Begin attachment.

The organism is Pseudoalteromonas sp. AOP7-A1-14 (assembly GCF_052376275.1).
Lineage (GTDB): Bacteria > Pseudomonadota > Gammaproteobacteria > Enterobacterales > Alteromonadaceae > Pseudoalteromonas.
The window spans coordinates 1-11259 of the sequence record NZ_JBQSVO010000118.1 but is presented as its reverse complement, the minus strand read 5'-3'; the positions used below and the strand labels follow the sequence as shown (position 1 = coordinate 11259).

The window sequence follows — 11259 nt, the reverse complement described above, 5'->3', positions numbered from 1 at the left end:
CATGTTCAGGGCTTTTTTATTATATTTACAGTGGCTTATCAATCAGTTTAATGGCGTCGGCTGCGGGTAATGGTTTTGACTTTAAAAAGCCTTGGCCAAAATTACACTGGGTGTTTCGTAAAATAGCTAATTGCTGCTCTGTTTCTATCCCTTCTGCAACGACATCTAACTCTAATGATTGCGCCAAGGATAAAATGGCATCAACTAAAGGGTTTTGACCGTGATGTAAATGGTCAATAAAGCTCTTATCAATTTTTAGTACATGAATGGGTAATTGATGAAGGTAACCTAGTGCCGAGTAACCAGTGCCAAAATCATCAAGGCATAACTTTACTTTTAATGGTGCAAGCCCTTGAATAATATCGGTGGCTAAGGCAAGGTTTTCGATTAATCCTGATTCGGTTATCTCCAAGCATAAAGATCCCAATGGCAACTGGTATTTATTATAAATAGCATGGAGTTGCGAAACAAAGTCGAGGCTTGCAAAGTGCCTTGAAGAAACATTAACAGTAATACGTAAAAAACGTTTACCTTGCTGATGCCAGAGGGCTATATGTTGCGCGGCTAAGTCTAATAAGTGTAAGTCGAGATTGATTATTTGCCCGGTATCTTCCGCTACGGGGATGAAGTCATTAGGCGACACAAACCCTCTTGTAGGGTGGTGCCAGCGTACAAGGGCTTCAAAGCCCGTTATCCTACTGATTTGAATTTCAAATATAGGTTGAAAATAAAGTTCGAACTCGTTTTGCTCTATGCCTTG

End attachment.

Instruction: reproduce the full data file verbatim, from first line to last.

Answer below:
The organism is Pseudoalteromonas sp. AOP7-A1-14 (assembly GCF_052376275.1).
Lineage (GTDB): Bacteria > Pseudomonadota > Gammaproteobacteria > Enterobacterales > Alteromonadaceae > Pseudoalteromonas.
The window spans coordinates 1-11259 of the sequence record NZ_JBQSVO010000118.1 but is presented as its reverse complement, the minus strand read 5'-3'; the positions used below and the strand labels follow the sequence as shown (position 1 = coordinate 11259).

The window sequence follows — 11259 nt, the reverse complement described above, 5'->3', positions numbered from 1 at the left end:
CATGTTCAGGGCTTTTTTATTATATTTACAGTGGCTTATCAATCAGTTTAATGGCGTCGGCTGCGGGTAATGGTTTTGACTTTAAAAAGCCTTGGCCAAAATTACACTGGGTGTTTCGTAAAATAGCTAATTGCTGCTCTGTTTCTATCCCTTCTGCAACGACATCTAACTCTAATGATTGCGCCAAGGATAAAATGGCATCAACTAAAGGGTTTTGACCGTGATGTAAATGGTCAATAAAGCTCTTATCAATTTTTAGTACATGAATGGGTAATTGATGAAGGTAACCTAGTGCCGAGTAACCAGTGCCAAAATCATCAAGGCATAACTTTACTTTTAATGGTGCAAGCCCTTGAATAATATCGGTGGCTAAGGCAAGGTTTTCGATTAATCCTGATTCGGTTATCTCCAAGCATAAAGATCCCAATGGCAACTGGTATTTATTATAAATAGCATGGAGTTGCGAAACAAAGTCGAGGCTTGCAAAGTGCCTTGAAGAAACATTAACAGTAATACGTAAAAAACGTTTACCTTGCTGATGCCAGAGGGCTATATGTTGCGCGGCTAAGTCTAATAAGTGTAAGTCGAGATTGATTATTTGCCCGGTATCTTCCGCTACGGGGATGAAGTCATTAGGCGACACAAACCCTCTTGTAGGGTGGTGCCAGCGTACAAGGGCTTCAAAGCCCGTTATCCTACTGATTTGAATTTCAAATATAGGTTGAAAATAAAGTTCGAACTCGTTTTGCTCTATGCCTTG